As many as 13,000 Twitter users have been affected by a new “worm-like” phishing attack that feeds on some members’ desire to gain more followers. The said scam dupes users into forking over their account names and passwords using a Web site called “Twittercut.”
Twitter users may see the following tweet in their stream:
When they click on the link, they are redirected to a fraudulent Twitter Web site that asks them for their account name and password. Once the needed login details are entered, the site sends similar messages to all of the affected users’ followers, along with links to a paid dating service.
The messages are said to have started from an account called @twittercut, which had been disabled. But then the tweets continued to come, this time from a new account called @tweetcut. The latter is now also inoperative.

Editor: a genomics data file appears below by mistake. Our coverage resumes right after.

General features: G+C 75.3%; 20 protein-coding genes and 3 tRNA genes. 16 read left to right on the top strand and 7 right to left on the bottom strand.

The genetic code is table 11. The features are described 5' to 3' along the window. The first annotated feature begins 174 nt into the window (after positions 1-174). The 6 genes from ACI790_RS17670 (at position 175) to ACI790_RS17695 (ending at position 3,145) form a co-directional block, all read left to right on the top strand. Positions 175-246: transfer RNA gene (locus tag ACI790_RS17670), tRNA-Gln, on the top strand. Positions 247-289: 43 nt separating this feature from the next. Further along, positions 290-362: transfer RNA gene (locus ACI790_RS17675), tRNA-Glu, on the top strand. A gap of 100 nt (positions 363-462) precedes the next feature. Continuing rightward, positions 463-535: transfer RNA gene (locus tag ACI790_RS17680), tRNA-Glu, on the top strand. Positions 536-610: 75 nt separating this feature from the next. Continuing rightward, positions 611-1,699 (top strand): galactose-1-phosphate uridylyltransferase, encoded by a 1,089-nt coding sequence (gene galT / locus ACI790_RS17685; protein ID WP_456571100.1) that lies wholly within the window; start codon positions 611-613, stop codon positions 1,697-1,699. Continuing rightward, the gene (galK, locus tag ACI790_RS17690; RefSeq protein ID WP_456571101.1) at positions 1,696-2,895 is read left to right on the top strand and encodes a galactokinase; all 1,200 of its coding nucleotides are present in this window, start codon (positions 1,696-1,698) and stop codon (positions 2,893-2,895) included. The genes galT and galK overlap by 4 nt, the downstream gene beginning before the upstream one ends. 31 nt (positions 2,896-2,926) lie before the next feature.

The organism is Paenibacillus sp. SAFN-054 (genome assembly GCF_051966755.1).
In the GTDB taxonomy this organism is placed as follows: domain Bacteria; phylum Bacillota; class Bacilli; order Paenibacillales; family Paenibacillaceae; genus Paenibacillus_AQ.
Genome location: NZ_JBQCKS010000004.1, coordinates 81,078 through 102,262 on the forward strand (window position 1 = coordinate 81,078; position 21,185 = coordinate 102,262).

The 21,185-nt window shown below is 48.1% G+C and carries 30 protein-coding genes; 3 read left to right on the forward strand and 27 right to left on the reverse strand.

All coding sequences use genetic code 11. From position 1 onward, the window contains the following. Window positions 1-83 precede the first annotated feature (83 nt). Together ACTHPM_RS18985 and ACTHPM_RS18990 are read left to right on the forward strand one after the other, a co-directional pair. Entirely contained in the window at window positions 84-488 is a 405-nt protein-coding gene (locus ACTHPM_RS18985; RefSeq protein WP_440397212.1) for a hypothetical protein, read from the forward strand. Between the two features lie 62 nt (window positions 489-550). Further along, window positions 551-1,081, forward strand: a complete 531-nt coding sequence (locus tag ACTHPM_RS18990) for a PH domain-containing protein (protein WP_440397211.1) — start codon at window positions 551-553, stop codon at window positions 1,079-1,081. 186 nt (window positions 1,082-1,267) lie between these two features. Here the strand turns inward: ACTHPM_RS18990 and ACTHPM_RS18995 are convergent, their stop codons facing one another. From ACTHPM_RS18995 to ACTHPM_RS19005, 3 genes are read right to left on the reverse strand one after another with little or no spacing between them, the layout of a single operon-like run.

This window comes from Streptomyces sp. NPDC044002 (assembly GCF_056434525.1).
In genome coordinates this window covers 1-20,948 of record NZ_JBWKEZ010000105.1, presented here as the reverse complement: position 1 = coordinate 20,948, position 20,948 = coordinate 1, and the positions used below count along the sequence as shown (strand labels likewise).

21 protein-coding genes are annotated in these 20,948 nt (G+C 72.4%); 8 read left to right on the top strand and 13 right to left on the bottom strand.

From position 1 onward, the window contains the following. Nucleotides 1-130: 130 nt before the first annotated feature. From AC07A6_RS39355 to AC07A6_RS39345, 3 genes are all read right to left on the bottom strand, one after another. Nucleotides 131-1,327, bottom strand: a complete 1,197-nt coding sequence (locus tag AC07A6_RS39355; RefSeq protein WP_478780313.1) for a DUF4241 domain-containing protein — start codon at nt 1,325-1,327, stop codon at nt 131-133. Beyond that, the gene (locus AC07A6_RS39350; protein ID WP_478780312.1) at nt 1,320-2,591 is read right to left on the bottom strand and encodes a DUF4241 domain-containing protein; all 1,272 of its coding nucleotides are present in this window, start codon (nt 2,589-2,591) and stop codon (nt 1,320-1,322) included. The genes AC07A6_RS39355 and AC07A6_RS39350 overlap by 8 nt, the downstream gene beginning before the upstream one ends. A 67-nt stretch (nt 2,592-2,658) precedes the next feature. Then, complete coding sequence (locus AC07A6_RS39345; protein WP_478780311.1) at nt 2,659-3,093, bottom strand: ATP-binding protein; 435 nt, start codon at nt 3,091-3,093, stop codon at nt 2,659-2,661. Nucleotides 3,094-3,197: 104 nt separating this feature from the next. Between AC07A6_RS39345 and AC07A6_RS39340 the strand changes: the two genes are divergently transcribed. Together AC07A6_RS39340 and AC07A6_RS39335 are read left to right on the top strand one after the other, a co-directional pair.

“According to several social network blog sites, TwitterCut has been the bud of several rumors,” they said on a message on their site. “Our website and its programmers can assure you that these rumors are not true and that TwitterCut is simply a Twitter train that was a work in progress!”
Twitter acknowledged the problem with a post on its status page Tuesday night. “We are currently pushing a password reset on accounts we believe may have been caught in a phishing scam,” said the company. “Please exercise your best judgement when thinking about releasing your username and password to third parties.”
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